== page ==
This study will attempt to show that a combination of drugs, Etomidate and Propofol, provide
a more stable blood pressure when used to put elderly hypertensive patients to sleep than
either drug used alone.
The Cortisol Levels During Cardiac Surgery. The Comparison Between Etomidate and Thiopentone [Recruiting]
During induction for cardiac surgery, patient hemodynamic stability is achieved by using
anesthetic drugs which least affects hemodynamics such as benzodiazepines, etomidate.
Etomidate although has been used for a long time but its safety regarding cortisol synthesis
suppression is still doubtful. This study measures the changes in cortisol levels during
cardiac surgery with the use of cardiopulmonary bypass by comparison between two inductive
agents (etomidate and thiopentone). Recording data also include hemodynamic changes during
induction, inotropic use for coming of cardiopulmonary bypass, blood glucose levels, amount
of insulin usage, length of ICU and hospital saty.
Ketamine Versus Etomidate for Procedural Sedation for Pediatric Orthopedic Reductions [Recruiting]
There are multiple retrospective studies detailing the use of etomidate in pediatric
procedural sedation but few to no prospective clinical trials. None have compared etomidate
to ketamine, currently the most commonly used sedative in the emergency department for
pediatric procedural sedation. We propose a randomized, controlled trial comparing etomidate
versus ketamine for procedural sedation for fracture reduction for children presenting with
extremity fracture requiring sedation for reduction. We hypothesize that etomidate in
combination with fentanyl will have similar reduction of distress and procedural recall as
ketamine in combination with midazolam.
The Effect of Etomidate on Patient Outcomes After Single Bolus Doses [Recruiting]
The primary aim is to determine the difference in hospital length of stay between septic
patients given etomidate and those given midazolam for induction during rapid sequence
intubation (RSI) in the emergency department. To achieve this aim we plan to perform a
prospective randomized trial measuring the length of stay of patients meeting sepsis
criteria and requiring intubation. The investigators will compare in-hospital mortality
rates between patients given etomidate and patients given midazolam for induction. In
addition to hospital length of stay, secondary endpoints between the two groups will include
length of stay in the intensive care unit, death within 48 hours of admission, and total
number of days intubated.
In adult patients presenting to the emergency department with sepsis and requiring rapid
sequence intubation, the length of stay of patients given etomidate will be greater than
that of patients given the alternative agent midazolam for induction.
The Effect of Etomidate on Outcomes of Trauma Patients [Not yet recruiting]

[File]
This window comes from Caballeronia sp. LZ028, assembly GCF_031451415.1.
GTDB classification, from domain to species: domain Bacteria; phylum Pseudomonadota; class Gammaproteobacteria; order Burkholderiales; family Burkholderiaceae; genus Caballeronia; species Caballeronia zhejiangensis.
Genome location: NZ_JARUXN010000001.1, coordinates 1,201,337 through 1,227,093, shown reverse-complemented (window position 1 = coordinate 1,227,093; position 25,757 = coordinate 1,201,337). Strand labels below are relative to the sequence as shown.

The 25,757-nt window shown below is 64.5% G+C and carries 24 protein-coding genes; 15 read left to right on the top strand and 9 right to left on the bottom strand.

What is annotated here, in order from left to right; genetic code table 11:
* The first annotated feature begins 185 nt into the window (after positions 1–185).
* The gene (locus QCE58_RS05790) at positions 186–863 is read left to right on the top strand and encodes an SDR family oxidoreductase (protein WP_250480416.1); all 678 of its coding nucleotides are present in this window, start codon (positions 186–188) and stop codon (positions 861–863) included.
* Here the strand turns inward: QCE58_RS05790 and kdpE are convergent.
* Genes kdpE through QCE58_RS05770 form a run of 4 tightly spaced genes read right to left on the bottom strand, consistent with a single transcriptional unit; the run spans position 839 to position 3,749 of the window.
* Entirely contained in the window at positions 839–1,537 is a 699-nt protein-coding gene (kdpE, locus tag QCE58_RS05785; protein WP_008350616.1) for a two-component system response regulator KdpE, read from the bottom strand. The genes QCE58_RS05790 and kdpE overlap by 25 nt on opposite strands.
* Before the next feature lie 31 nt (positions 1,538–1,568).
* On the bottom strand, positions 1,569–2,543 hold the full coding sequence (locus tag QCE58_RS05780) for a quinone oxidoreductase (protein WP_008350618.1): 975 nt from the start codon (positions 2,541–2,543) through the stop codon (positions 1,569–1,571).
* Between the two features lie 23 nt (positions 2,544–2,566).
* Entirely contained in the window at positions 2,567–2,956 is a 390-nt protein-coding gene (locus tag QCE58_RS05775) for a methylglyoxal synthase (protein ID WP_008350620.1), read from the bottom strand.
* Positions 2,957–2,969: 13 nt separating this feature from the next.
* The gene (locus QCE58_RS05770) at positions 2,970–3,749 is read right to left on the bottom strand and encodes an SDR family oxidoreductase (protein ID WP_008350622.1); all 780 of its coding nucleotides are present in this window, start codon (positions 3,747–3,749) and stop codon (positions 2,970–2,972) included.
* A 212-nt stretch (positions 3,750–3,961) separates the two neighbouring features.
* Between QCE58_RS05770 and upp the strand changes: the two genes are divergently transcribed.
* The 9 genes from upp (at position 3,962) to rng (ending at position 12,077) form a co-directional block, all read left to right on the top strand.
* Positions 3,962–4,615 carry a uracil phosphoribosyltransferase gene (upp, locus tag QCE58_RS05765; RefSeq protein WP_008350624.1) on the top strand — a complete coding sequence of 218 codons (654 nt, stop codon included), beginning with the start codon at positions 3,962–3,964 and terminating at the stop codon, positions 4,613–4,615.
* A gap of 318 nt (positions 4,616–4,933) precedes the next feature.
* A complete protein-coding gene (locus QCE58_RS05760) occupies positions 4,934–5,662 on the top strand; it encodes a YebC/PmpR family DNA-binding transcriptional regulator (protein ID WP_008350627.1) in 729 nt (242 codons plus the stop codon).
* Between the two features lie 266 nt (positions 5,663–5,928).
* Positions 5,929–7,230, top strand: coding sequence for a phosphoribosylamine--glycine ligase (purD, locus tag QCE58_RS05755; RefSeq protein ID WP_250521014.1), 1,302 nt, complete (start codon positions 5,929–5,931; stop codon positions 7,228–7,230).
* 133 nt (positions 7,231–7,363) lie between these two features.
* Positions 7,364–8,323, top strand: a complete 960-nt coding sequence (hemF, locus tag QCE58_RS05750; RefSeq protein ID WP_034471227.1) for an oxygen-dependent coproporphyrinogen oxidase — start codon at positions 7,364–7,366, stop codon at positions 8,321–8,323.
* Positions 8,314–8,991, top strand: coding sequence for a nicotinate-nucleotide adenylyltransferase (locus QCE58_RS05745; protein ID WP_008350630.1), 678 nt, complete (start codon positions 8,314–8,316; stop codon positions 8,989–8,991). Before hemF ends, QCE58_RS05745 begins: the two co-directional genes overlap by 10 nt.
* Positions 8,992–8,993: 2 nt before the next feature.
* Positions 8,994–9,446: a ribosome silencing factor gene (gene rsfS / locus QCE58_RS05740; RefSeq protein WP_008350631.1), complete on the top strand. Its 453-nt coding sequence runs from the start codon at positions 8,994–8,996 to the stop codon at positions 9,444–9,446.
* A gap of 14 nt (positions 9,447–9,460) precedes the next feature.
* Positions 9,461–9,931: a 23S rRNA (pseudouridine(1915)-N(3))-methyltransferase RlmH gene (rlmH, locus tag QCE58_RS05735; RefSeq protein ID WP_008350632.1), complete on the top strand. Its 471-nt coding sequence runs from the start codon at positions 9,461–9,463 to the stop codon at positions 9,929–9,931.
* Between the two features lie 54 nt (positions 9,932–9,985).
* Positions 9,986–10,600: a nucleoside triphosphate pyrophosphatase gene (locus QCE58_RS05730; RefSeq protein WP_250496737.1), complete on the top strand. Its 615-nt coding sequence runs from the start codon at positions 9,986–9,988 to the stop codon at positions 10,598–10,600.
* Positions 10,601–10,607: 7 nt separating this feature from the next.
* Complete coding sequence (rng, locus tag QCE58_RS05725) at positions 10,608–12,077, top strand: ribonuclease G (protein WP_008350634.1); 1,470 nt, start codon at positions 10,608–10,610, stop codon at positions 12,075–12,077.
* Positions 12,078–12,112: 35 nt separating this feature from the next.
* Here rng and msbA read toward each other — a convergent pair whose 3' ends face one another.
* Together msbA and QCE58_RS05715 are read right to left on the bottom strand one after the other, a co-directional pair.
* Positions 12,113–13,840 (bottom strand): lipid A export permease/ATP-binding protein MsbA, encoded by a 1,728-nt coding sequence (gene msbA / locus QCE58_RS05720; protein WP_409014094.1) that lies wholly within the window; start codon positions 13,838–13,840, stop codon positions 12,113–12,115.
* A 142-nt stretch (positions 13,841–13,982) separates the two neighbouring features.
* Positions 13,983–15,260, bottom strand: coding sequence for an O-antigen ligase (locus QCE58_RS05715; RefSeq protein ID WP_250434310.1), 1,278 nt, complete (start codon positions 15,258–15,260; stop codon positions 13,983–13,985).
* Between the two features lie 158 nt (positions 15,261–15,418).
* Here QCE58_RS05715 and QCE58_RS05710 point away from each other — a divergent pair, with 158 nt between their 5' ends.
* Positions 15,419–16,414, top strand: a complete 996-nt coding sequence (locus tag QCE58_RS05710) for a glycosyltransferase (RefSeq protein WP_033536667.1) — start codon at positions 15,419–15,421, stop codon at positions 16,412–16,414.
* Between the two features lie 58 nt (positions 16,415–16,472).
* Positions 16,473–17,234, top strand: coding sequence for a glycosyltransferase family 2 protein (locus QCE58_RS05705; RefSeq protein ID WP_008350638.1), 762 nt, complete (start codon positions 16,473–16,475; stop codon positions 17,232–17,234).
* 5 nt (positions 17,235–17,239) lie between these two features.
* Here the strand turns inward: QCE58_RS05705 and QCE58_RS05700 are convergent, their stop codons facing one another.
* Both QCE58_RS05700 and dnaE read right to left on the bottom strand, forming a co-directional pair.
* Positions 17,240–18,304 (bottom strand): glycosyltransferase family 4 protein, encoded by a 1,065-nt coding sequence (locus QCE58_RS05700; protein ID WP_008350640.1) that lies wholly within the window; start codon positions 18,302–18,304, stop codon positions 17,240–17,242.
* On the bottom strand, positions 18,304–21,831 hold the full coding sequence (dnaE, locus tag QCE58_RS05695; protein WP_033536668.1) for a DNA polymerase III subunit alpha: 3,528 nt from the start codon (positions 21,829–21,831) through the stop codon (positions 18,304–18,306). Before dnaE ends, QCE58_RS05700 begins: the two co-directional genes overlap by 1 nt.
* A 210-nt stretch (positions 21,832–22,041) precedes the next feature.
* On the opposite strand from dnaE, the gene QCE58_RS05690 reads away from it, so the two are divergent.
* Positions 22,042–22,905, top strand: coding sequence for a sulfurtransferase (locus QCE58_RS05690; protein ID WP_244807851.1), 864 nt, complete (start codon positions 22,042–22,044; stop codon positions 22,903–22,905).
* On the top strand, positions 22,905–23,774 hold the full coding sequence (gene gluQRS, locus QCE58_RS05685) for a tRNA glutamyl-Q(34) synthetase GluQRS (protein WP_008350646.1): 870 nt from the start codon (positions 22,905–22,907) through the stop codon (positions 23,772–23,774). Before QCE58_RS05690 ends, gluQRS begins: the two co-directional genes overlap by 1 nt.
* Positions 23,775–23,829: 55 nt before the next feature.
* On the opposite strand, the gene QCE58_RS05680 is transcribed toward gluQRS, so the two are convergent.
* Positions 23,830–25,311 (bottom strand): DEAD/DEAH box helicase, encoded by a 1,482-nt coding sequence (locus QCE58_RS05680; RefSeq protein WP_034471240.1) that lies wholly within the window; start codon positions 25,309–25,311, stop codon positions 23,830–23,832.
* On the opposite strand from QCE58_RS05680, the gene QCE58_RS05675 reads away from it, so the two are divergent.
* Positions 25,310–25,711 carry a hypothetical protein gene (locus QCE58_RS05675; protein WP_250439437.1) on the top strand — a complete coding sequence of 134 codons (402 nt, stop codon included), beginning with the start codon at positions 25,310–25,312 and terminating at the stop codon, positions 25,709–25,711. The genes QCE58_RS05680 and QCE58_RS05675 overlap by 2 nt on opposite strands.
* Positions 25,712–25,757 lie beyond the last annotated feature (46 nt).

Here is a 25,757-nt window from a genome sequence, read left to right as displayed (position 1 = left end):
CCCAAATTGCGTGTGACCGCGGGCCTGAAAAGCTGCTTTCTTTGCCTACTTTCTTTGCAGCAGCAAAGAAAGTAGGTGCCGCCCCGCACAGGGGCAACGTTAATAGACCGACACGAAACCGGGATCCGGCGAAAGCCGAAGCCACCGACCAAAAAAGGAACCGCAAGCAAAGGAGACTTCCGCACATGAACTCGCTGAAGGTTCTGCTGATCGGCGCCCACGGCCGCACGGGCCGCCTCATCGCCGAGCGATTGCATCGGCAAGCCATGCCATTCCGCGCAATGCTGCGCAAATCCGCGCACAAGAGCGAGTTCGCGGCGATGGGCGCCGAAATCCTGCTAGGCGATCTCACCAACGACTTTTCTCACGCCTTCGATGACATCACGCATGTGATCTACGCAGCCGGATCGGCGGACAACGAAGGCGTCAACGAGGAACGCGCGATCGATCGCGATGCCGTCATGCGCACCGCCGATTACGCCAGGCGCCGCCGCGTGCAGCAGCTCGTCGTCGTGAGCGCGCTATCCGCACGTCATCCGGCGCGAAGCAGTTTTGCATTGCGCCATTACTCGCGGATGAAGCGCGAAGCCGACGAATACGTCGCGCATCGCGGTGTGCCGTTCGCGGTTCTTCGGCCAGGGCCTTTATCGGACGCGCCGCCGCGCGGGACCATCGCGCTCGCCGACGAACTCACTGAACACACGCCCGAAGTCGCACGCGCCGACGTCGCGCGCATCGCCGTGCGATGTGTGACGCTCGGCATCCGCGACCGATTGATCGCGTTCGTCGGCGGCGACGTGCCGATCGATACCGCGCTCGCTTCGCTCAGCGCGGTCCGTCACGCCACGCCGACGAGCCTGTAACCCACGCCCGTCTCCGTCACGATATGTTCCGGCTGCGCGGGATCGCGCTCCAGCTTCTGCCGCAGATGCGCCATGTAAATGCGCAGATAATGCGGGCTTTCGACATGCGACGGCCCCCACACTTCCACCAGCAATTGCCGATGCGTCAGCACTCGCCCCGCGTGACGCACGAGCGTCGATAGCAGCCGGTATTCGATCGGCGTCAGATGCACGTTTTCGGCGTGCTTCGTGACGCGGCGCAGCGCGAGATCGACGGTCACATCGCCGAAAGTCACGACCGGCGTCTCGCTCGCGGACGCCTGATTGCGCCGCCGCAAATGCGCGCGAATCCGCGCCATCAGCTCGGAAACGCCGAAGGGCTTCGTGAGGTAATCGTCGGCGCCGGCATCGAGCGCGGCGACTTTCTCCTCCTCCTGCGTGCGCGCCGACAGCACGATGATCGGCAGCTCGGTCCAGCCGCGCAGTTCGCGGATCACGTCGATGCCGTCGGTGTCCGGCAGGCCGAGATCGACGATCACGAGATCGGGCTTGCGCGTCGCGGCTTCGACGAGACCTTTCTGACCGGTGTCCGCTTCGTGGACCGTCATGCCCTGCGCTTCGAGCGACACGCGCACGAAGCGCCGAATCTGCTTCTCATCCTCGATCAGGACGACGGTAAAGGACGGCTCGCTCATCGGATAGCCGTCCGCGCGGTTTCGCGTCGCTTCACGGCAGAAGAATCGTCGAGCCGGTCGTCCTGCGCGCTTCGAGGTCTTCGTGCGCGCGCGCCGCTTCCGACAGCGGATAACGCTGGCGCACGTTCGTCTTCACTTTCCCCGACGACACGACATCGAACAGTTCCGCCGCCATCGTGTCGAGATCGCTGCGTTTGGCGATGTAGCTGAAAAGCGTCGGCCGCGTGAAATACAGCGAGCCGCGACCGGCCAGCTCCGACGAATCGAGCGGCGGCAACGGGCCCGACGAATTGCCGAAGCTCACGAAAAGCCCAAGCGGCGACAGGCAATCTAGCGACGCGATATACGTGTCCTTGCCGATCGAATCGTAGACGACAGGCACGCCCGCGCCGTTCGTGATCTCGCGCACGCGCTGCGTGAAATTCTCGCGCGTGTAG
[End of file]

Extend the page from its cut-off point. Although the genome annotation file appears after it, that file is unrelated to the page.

Rationale: The drug etomidate causes increased mortality if used for continuous sedation in
mechanically ventilated patients; however, etomidate continues to be widely used as a
single-bolus induction agent for endotracheal intubation because of its favorable
hemodynamic properties. Recent data have raised questions regarding the safety of using
etomidate for even a single bolus in patients at risk of adrenal insufficiency, emphasizing
the fact that single bolus doses of etomidate cause measurable adrenal suppression, and
consequently may cause increases in vasopressor requirements and in hospital length of stay.
Alternative FDA-approved induction agents, such as midazolam, may be safer than etomidate;
however, no studies have formally compared these agents.
Research Hypothesis: The investigators hypothesize that in critically ill trauma patients
presenting to the emergency department requiring rapid sequence intubation, the hospital
length of stay for patients given etomidate will be greater than for patients given
midazolam for induction.
Specific Aims: The specific aim is to determine the difference in hospital length of stay
between trauma patients given etomidate and those given midazolam for induction during rapid
sequence intubation in the emergency department. The investigators plan to compare the two
groups in terms of hospital length of hospital stay, length of stay in the intensive care
unit, and duration of intubation by performing a prospective, randomized, trial of
critically ill trauma patients presenting to the emergency department requiring intubation.
The investigators will also compare the mortality rates in these two groups while
controlling for severity of illness and the use of steroids while hospitalized.
Significance: If the use of etomidate to induce anesthesia prior to intubation adversely
affects the hospital length of stay of trauma patients, this length of stay might be reduced
in such patients by using alternative agents for induction. Since etomidate is currently in
widespread use as an induction agent, the results of this study could have significant
implications for patient management.